The Truth Behind 4 Common Home Buying Myths


As a first-time home buyer, it’s normal to feel overwhelmed. After all, purchasing your first home is a huge investment.

Arming yourself with the right information is the first step to putting your mind at ease. Below, we dispel some first-time home buying myths to help you land the best property for you and your family.

Myth #1: You need a high credit score to buy a house

Your trusted mortgage broker in Salt Lake City will tell you the two major contributing factors to your home interest rate are your credit score and your down payment. The better your credit score, the lower your rate. Similarly, the greater cash you put down, the lower your monthly payment.

While a good credit score can improve your chances of scoring a cheaper home, it is not a requirement to homeownership. There are loans and lenders out there that are more lenient towards buyers with lower credit scores or have had credit issues in the past.  Although some of these loans may come with additional fees. Consult with trusted brokers and agents to ensure you get the best possible loan for you.

Myth #2: You can’t apply for a mortgage if you have student loans

Don’t let student loans discourage you from applying for a mortgage. In reality, lenders pay attention to your monthly payments, not your total student debt. They may also consider how your monthly-debt-to-monthly- income ratio. Calculate this on your own by adding up all of your monthly debt payments and divide them by your monthly income.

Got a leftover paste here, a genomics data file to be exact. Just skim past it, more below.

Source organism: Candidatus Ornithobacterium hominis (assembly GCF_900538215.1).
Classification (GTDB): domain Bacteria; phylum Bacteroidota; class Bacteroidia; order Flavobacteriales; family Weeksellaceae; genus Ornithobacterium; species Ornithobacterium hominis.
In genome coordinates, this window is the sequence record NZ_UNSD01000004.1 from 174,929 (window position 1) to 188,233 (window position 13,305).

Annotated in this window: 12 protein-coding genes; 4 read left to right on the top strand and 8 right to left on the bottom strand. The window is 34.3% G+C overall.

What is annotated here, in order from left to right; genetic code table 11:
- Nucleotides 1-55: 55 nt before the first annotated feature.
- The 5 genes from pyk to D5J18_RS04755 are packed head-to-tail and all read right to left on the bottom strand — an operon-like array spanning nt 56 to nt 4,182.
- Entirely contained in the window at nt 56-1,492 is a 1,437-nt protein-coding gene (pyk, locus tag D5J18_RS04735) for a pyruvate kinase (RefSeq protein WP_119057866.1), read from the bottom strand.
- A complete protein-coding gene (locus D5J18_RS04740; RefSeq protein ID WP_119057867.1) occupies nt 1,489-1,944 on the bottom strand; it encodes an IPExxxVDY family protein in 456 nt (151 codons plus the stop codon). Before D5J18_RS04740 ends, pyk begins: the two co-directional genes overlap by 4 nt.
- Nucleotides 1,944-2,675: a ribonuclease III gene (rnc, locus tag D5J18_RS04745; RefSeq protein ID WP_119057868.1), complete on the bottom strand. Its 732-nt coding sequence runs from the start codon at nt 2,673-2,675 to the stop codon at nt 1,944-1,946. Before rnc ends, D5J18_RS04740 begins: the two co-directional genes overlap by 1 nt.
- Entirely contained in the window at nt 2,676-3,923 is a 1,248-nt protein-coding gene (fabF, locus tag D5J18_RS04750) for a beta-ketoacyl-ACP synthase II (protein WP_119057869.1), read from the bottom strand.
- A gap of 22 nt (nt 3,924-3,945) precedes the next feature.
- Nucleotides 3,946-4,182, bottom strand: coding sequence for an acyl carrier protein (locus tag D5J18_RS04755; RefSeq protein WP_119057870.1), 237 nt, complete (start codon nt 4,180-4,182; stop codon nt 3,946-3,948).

By doing this, your lender assesses if you will be able to pay your monthly mortgage payments alongside other expenses. While some buyers prefer paying off their existing debts before investing in property, having student loans will not stop you from getting a mortgage.

Myth #3: You can’t pay less than 20% down

It’s true that a down payment higher than 20% can save you from paying private mortgage insurance (PMI). But it’s also true that buyers nowadays have the option of paying less than 20% of the total property cost. Some homes can even require as little as 3-5% down.

Yes, there are several lenders and programs out there that allow you to have a lower down payment. However, since you are paying less money up front, your lender may see you as a more high-risk borrower than individuals who put down a full 20%. As a result, you might need to cover mortgage insurance as part of your monthly payment.

Buying a houseMyth #4: Your down payment is your only upfront cost

Unfortunately, even if you opt for a down payment higher than 20%, you still have to pay other initial costs. These include closing costs which range between 2-4% of the property’s total purchase price. This fee usually includes items like title fees, homeowner’s insurance, and others.

You will also need to pay for an inspection before closing. Depending on your property’s size, an inspection usually costs a few hundred dollars.

Your lender will also add the cost of appraisal to your bill. An appraiser usually comes in and inspects the home to assess its financial value. Your lender will decide if you have to pay the appraisal fee when the inspection is conducted or as part of your closing costs.

There’s nothing more thrilling than buying a property you can truly call your own. While the process can be nerve-wracking, don’t let your misconceptions get the best of you. Get your facts straight and consult only with professionals you can trust.

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